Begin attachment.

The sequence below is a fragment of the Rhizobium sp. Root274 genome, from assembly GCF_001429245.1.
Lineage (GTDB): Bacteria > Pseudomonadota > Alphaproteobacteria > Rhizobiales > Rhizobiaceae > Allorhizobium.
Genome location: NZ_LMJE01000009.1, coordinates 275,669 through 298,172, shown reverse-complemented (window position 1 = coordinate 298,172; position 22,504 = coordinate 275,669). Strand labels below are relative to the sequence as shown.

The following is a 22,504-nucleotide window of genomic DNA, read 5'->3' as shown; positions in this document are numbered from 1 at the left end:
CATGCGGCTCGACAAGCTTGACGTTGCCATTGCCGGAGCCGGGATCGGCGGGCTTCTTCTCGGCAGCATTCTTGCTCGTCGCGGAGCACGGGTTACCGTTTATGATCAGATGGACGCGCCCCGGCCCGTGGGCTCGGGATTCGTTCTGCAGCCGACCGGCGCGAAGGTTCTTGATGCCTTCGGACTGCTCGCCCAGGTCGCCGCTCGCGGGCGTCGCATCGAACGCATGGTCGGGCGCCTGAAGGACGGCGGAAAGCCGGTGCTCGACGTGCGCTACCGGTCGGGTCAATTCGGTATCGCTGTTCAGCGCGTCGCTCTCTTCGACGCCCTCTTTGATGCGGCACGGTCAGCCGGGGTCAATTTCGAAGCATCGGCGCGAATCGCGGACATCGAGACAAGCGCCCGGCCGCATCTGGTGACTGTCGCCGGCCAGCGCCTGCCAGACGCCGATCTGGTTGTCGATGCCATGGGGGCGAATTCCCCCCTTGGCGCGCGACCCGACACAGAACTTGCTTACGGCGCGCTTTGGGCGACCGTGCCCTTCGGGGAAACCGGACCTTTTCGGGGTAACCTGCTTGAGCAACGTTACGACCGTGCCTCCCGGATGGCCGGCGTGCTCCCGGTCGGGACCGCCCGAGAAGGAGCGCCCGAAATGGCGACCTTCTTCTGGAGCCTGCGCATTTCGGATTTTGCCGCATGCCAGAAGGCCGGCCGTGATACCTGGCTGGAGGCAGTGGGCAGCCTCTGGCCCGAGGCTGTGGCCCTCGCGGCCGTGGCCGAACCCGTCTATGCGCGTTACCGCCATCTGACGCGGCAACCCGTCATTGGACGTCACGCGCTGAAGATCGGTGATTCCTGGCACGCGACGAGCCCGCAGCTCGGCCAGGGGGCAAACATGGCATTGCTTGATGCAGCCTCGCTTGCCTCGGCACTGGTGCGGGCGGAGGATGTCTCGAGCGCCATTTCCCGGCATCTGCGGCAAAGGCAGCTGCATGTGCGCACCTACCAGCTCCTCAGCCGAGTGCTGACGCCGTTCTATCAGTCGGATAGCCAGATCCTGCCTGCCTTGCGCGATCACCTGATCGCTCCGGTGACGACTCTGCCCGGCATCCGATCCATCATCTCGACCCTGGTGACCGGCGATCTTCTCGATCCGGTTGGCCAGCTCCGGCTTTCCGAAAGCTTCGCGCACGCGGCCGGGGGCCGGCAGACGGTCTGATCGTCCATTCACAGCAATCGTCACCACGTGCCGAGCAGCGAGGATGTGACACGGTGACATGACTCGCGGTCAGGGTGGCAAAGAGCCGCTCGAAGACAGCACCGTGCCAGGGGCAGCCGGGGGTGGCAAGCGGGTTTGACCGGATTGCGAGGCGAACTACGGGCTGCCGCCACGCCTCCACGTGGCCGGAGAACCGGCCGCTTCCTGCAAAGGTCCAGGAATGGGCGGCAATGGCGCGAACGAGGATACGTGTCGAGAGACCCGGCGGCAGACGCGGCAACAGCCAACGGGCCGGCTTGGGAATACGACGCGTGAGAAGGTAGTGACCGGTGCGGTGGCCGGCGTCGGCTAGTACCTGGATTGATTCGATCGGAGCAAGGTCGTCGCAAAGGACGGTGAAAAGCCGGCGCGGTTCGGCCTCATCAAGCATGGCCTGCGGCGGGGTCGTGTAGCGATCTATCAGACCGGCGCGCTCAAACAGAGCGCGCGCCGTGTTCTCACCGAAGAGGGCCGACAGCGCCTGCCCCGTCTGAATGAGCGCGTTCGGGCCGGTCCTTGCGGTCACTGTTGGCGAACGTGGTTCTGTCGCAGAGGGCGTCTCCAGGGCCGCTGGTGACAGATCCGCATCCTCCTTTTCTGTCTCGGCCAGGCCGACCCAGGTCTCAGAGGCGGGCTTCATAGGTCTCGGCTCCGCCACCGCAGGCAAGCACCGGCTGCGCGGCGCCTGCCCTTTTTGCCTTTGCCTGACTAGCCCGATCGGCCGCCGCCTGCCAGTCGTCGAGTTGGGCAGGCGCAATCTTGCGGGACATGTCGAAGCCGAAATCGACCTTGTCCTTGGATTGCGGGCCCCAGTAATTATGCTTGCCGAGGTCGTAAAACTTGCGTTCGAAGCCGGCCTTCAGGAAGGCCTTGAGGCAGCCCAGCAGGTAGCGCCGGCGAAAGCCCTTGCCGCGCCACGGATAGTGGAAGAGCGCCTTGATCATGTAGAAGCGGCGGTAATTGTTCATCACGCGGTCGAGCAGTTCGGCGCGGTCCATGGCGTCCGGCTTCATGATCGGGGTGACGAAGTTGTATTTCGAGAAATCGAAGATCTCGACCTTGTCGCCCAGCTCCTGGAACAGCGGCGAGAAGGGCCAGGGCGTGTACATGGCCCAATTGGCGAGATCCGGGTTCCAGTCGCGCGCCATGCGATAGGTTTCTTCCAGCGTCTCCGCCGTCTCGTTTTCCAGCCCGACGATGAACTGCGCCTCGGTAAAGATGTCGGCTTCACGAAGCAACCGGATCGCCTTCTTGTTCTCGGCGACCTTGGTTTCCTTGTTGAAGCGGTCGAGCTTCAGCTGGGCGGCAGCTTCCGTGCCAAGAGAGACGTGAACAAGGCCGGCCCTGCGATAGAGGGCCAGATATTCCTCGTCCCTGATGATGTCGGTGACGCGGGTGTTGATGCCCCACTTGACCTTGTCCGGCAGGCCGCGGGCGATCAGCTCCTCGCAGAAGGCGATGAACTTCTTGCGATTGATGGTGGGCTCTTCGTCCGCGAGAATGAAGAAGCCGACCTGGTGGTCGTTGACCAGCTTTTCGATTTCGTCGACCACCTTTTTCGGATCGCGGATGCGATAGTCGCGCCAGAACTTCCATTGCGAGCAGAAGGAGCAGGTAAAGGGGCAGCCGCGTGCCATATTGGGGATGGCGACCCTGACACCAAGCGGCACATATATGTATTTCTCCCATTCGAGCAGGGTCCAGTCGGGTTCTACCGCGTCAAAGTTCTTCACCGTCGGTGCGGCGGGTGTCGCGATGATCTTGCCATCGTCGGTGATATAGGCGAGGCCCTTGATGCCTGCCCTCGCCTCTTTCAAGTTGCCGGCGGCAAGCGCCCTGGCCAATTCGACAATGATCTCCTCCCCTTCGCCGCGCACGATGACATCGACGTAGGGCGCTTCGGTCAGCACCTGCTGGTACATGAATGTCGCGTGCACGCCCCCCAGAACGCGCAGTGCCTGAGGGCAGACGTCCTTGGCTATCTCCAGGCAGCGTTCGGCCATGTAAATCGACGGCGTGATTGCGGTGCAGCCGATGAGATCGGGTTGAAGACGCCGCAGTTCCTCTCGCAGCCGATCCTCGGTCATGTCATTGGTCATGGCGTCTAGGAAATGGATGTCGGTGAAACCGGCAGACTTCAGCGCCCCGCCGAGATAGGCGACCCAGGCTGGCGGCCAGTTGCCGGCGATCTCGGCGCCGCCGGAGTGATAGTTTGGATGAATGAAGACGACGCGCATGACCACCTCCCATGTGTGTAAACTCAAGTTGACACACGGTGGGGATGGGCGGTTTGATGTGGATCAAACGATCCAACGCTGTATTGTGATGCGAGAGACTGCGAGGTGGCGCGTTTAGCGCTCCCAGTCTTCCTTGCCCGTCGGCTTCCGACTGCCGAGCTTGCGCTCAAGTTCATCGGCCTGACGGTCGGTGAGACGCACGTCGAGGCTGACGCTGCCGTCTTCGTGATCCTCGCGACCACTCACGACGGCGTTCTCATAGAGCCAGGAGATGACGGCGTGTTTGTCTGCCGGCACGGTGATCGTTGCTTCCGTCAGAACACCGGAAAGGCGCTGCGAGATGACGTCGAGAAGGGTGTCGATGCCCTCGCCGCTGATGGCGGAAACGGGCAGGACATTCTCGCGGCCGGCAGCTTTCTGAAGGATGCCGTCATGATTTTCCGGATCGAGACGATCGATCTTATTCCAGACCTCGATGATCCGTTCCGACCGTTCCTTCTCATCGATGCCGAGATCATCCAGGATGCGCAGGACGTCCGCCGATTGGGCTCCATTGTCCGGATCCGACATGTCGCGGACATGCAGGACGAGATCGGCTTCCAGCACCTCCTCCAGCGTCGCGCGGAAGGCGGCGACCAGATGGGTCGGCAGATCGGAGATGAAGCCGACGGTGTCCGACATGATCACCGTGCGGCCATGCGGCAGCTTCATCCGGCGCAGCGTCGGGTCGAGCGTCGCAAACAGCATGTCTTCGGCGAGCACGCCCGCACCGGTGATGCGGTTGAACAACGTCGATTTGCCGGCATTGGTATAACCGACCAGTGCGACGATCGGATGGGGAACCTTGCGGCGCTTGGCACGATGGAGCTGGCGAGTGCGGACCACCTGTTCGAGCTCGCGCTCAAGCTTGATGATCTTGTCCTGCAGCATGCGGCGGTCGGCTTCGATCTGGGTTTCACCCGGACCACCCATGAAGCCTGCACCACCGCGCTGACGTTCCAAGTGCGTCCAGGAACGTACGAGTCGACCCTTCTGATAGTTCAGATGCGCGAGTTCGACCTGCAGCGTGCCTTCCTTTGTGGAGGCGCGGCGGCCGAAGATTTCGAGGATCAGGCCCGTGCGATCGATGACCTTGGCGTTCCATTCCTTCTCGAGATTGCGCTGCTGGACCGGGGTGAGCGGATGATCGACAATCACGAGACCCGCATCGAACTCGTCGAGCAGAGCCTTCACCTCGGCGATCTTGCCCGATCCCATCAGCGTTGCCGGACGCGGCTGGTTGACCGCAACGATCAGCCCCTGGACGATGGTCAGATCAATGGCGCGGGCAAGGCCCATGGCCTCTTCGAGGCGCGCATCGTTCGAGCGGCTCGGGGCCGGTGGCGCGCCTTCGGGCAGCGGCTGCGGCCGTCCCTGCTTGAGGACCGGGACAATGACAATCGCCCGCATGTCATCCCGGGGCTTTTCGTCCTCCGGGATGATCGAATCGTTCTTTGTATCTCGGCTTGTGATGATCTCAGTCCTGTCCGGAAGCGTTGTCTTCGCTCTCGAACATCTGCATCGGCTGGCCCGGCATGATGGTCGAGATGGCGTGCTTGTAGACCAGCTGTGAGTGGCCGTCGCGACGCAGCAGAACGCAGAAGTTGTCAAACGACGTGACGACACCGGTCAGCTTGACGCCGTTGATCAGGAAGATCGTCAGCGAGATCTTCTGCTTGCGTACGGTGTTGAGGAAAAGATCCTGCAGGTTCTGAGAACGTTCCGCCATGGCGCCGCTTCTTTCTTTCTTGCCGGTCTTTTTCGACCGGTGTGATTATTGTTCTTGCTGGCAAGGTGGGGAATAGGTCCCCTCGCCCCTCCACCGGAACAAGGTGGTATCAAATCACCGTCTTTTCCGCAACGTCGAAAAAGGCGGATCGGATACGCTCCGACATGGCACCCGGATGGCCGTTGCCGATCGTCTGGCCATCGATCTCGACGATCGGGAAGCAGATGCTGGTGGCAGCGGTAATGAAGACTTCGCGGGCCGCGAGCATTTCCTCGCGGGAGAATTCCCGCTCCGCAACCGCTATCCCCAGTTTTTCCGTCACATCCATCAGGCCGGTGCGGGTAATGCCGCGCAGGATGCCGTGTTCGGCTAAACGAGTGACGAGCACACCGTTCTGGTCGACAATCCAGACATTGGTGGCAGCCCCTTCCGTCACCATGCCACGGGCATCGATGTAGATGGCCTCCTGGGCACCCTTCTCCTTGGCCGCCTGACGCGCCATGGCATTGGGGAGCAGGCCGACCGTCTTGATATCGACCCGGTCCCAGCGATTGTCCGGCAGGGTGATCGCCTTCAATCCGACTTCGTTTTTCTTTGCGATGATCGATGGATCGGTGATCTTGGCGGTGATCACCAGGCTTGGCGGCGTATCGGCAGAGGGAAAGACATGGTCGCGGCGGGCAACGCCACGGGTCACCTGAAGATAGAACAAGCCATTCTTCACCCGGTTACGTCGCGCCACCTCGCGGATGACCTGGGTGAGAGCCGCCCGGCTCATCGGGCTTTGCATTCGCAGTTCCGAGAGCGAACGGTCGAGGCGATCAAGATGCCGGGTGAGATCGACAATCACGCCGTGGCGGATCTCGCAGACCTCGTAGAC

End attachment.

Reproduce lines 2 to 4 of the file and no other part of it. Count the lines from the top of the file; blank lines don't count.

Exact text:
Lineage (GTDB): Bacteria > Pseudomonadota > Alphaproteobacteria > Rhizobiales > Rhizobiaceae > Allorhizobium.
Genome location: NZ_LMJE01000009.1, coordinates 275,669 through 298,172, shown reverse-complemented (window position 1 = coordinate 298,172; position 22,504 = coordinate 275,669). Strand labels below are relative to the sequence as shown.

The following is a 22,504-nucleotide window of genomic DNA, read 5'->3' as shown; positions in this document are numbered from 1 at the left end: